By A Saj Mathews :

There is currently a growing realisation of the rubber might of the African region where most countries still have massive unexploited areas highly conducive for natural rubber. This is likely to lead to the dawn of a new era of fresh investments in NR without affecting the environment and interests of the local population

Africa accounts for around 5 per cent of global natural rubber production, the main producing countries being Nigeria (300,000 hectares), Liberia (100,000 ha) and Cote d’Ivoire (70,000 ha). The French tyre giant Michelin is a major NR player in Africa having rubber plantations in Nigeria, Cote d’Ivoire, Ghana and Benin. Japan’s Bridgestone/Firestone Corporation has plantations in Liberia. Another NR plantation major is the Singapore-based Golden Millennium Group (GMG) owning 18,000 hectares of plantations in Cameroon.
According to projections by international NR plantation experts like Dr S Sivakumaran, Executive Director, Research & Development, Greenyield Berhad, Malaysia, the global scenario for natural rubber is very encouraging with projections of increasing demand till 2020 and possibly beyond. Attention is now turning to West Africa as a source of production growth. Like South East Asia, West Africa too has a highly suitable climate for rubber cultivation and a large pool of economically-priced agricultural labour.
Though Liberia and Cote d’Ivoire are both potentially important producers, today they account for only around 2 – 4 per cent of global output. Liberia has some 10 million hectares of land available for agriculture of which oil palm developments are now expected to use at least one million hectares; but rubber plantations account for only 200,000 ha today, something the Government of Liberia reportedly would like to see changed.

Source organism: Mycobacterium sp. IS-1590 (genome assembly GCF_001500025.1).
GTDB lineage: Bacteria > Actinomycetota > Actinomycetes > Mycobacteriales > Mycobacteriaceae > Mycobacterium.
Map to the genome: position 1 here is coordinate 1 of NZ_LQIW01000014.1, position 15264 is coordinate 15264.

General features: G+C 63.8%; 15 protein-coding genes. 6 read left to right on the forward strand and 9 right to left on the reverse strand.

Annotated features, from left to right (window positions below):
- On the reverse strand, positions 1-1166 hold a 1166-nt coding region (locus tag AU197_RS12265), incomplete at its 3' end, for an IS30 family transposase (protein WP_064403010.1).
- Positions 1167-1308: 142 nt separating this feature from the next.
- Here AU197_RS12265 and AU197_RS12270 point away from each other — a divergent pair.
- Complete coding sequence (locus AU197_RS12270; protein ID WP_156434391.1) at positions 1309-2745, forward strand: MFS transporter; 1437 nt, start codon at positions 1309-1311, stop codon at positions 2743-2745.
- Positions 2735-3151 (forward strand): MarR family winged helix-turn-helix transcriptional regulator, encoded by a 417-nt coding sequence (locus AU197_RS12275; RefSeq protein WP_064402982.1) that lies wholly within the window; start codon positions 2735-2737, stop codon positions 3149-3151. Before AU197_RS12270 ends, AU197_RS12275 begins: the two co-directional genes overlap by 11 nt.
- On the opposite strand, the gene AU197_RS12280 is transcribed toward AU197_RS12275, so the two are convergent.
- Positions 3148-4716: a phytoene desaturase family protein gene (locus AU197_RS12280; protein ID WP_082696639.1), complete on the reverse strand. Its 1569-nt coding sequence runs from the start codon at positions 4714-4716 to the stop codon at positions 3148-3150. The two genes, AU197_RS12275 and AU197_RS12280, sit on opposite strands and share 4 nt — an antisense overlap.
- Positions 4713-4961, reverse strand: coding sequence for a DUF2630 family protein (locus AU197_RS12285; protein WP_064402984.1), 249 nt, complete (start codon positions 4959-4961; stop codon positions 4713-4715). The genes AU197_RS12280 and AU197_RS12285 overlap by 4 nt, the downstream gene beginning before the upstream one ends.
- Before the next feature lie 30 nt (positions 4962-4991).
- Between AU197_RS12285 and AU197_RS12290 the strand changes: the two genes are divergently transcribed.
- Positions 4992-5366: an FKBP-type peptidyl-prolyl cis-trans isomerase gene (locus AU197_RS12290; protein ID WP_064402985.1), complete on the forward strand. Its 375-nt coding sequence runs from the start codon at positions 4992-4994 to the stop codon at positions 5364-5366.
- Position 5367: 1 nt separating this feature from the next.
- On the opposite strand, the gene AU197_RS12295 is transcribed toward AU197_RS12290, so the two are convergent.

According to statistics of the Food and Agriculture Organization (FAO) of the United Nations, among the African countries, Côte d’Ivoire ranks the 9th in global rubber rubber production with an annual output of 312,029 tonnes followed by Nigeria at 151,104 tonnes, Liberia at 75,371 tonnes, Cameroon at 55,769 tonnes, Gabon at 23,161 tonnes, Ghana at 22,427 tonnes, Ecuador at 18,901 tonnes, Democratic Republic of the Congo at 11,714 tonnes, Papua New Guinea at 7,292 tonnes, the Republic of the Congo at 2,305 tonnes and the Central African Republic at 1,509 tonnes. Most of these countries have massive unexploited areas highly conducive for natural rubber

Recent developments

Sierra Leone in Africa has recently signed a $1.2 billion land investment project with a Chinese firm and which is said to be the largest yet in the country’s agriculture sector. The agreement with China Hainan Natural Rubber Group envisages the development of a 35,000-hectare rubber plantation and the cultivation of rice on a 100,000-hectare farm.
The Republic of Sierra Leone, is a country in West Africa. It is bordered by Guinea at the North-east, Liberia at the South-east, and the Atlantic Ocean at the South-west. Sierra Leone has a tropical climate, with a diverse environment ranging from Savannah to rainforests. Sierra Leone has a total area of 71,740 km2 and a population of 7,075,641. The joint venture agreement was signed between the firm’s visiting delegation and the Ministers of Finance and Agriculture.